7: Tartarus’ slime: a blackish-purple slime mold. If coated on a blade it will render anyone even scratched by the weapon catatonic for 1d4 hours if a save vs. poison is failed. Each crop found will be enough to coat 2 swords, six daggers, or eight arrows. Tartarus’ slime loses its potency 2d6 days after being harvested.

8: A shrieker: roll on the wandering monster table.

Friday, August 12, 2011

Hex Mapping Part 9: Valley of the Avians

Hopping back to the eastern side of the mountain, we’ll next populate the broad, long valley south of the jungles. Starting in the far east, there’s a tower built by the orcs. It’s not as necessary as it used to be, but its primary purpose remains to guard against large forces moving through the gap between the mountains and the sea. I suppose the hidden lair of the mind flayers could be below it as well, but I haven’t really decided just where I want that to be, and it would make more sense if it was further north and west in the range, I think. At this point, there’s no need to force the issue.

Moving west up the valley, we see a village marked on the southern range. This is actually an ancient monastery that’s fallen partially into ruin. The current inhabitants are a community of kenku. Assuming the PCs can put up with their antics, they could serve as potential allies for the PCs, but knowing the way most players deal with thieving kenku, this is likely to turn into the target of a vengeful raid. ;p

Moving up (to the west in) the valley, we find a village in the plain between the mountains, alongside the river. These are orcs, captured from across the mountains and enslaved to toil here by the batfolk who live in deep caves where the town is marked on the map to the north and east of the village. (What are batfolk? Not entirely sure just yet. I’ll probably throw up stats and such next week.)

Finally, all the way up the valley is a castle. It was built by cloud giants in ancient times, but the current inhabitants are stone giants. In a massive aviary on one side of the castle they keep rocs, and they use them to raid all across the island. Most of their slaves are ankeri from the eastern side of the island, though they also have gnollish mamluks and a few hill giants among their menials.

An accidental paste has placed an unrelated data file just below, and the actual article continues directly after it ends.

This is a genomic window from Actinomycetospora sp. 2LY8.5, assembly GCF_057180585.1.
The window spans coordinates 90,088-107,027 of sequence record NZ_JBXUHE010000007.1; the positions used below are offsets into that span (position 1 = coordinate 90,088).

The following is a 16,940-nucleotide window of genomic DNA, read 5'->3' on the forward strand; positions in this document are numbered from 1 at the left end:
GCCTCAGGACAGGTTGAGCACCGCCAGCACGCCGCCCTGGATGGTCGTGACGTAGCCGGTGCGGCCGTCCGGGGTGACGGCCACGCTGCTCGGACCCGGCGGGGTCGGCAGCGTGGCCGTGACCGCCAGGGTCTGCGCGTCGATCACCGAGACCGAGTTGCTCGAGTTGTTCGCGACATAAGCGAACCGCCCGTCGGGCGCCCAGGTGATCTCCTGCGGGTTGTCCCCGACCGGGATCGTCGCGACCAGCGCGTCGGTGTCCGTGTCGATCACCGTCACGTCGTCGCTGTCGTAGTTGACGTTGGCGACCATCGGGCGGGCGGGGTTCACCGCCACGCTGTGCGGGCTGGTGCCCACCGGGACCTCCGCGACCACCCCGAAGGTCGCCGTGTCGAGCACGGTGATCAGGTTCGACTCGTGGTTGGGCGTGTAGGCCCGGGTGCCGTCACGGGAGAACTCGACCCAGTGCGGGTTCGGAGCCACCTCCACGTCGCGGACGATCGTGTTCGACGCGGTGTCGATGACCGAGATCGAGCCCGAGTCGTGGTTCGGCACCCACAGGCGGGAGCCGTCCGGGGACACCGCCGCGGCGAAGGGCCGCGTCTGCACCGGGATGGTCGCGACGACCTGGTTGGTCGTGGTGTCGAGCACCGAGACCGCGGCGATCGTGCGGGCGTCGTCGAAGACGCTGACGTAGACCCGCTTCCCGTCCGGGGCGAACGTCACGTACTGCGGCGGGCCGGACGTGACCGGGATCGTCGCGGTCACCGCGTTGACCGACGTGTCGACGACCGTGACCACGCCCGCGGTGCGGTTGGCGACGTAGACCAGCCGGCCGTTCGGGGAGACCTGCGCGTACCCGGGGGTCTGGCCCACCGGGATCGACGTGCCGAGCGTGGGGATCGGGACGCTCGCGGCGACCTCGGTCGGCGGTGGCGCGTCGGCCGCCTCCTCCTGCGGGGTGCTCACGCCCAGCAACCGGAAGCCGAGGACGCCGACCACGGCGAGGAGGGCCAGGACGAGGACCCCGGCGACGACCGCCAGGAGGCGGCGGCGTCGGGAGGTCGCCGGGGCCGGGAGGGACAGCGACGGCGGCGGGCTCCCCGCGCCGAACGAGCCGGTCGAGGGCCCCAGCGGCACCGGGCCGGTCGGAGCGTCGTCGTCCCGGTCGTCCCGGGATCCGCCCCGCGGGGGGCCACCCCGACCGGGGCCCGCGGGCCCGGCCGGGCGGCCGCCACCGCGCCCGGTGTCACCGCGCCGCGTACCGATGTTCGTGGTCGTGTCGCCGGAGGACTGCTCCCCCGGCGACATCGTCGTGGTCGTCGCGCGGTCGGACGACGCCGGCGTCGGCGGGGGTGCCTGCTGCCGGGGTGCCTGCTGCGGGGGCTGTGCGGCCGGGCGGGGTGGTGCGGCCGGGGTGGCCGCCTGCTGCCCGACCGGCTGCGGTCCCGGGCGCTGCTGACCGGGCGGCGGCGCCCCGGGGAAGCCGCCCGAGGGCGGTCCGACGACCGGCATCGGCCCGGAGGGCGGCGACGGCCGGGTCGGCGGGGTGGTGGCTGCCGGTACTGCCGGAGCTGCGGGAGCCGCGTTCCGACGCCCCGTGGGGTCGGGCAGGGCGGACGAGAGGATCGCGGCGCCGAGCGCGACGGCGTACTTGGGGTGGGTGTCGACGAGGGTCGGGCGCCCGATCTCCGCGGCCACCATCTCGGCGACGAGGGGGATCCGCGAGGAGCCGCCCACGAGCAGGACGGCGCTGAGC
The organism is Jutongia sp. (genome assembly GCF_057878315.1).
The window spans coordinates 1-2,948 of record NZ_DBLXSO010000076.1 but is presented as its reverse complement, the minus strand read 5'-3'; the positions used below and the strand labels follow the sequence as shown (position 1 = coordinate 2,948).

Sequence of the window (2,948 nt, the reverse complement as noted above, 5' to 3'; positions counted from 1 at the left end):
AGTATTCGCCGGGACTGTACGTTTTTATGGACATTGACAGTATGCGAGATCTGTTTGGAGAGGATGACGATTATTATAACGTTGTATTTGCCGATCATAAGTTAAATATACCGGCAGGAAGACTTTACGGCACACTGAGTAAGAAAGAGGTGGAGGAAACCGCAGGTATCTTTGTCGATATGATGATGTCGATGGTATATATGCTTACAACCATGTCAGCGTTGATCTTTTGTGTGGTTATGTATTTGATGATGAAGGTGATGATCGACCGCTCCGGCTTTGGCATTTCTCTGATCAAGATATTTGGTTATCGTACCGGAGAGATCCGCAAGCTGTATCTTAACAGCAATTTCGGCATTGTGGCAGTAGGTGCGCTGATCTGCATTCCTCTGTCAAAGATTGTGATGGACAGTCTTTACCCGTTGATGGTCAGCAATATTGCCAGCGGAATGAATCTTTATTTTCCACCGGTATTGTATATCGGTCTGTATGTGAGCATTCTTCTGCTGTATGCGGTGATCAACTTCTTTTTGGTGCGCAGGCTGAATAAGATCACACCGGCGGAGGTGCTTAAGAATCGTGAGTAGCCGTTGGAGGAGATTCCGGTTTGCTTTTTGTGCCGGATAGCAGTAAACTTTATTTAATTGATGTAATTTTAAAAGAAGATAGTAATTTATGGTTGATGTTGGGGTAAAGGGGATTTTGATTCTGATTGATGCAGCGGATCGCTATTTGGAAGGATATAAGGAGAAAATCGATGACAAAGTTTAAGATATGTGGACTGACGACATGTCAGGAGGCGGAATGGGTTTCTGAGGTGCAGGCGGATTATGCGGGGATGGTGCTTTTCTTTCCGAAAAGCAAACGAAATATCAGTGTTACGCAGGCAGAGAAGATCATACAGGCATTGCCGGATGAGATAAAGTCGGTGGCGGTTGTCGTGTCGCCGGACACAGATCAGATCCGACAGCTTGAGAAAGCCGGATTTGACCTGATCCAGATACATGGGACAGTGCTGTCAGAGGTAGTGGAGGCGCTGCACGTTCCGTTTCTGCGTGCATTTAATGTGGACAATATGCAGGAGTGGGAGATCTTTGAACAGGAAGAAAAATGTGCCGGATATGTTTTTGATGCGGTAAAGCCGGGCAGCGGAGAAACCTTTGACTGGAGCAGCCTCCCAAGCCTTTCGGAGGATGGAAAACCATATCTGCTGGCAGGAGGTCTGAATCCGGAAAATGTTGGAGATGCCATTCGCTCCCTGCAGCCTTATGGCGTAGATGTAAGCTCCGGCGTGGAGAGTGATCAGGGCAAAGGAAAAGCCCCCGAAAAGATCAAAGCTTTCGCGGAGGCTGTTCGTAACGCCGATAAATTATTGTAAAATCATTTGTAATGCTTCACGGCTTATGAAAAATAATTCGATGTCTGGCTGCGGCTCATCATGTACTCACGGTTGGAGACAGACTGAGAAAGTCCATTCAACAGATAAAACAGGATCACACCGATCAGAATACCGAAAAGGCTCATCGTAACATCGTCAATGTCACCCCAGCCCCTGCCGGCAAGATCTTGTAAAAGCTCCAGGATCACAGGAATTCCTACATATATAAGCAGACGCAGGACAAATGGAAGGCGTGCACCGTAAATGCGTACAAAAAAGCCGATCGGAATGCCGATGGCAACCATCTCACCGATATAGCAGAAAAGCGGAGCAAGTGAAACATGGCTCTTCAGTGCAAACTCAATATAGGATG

Most of these creatures are neutral (or under the thumb of neutral monsters) and so any could conceivably serve as allies to the PCs. At the same time, none are obvious allies for the PCs. The players could easily end up antagonizing all of them which will make life very difficult, especially if they’re moving clockwise around the mountains. This is their last best chance to make powerful friends for a while.

Finally, there’s that one, single mountain south and west of the dead volcano. That was an oops on my part when I way plopping down mountains, but I left it, and I’m still tempted to do something with it. Perhaps it’s the home of reclusive, xenophobic dwarves? Again, there’s no rush to drop something in there now, but it’s certainly something to keep in mind for later.

Thursday, August 11, 2011

A Hamsterish Bestiary

I mentioned Taichara's Hamsterish Hoard of D&D yesterday. She's got a great assortment of imaginative, original critters for BECMI (which means you can pretty much use any of them as-is for any TSR edition of D&D). Going through it, I made this annotated and incomplete list of monsters that might make an appearance on my example hex-map island.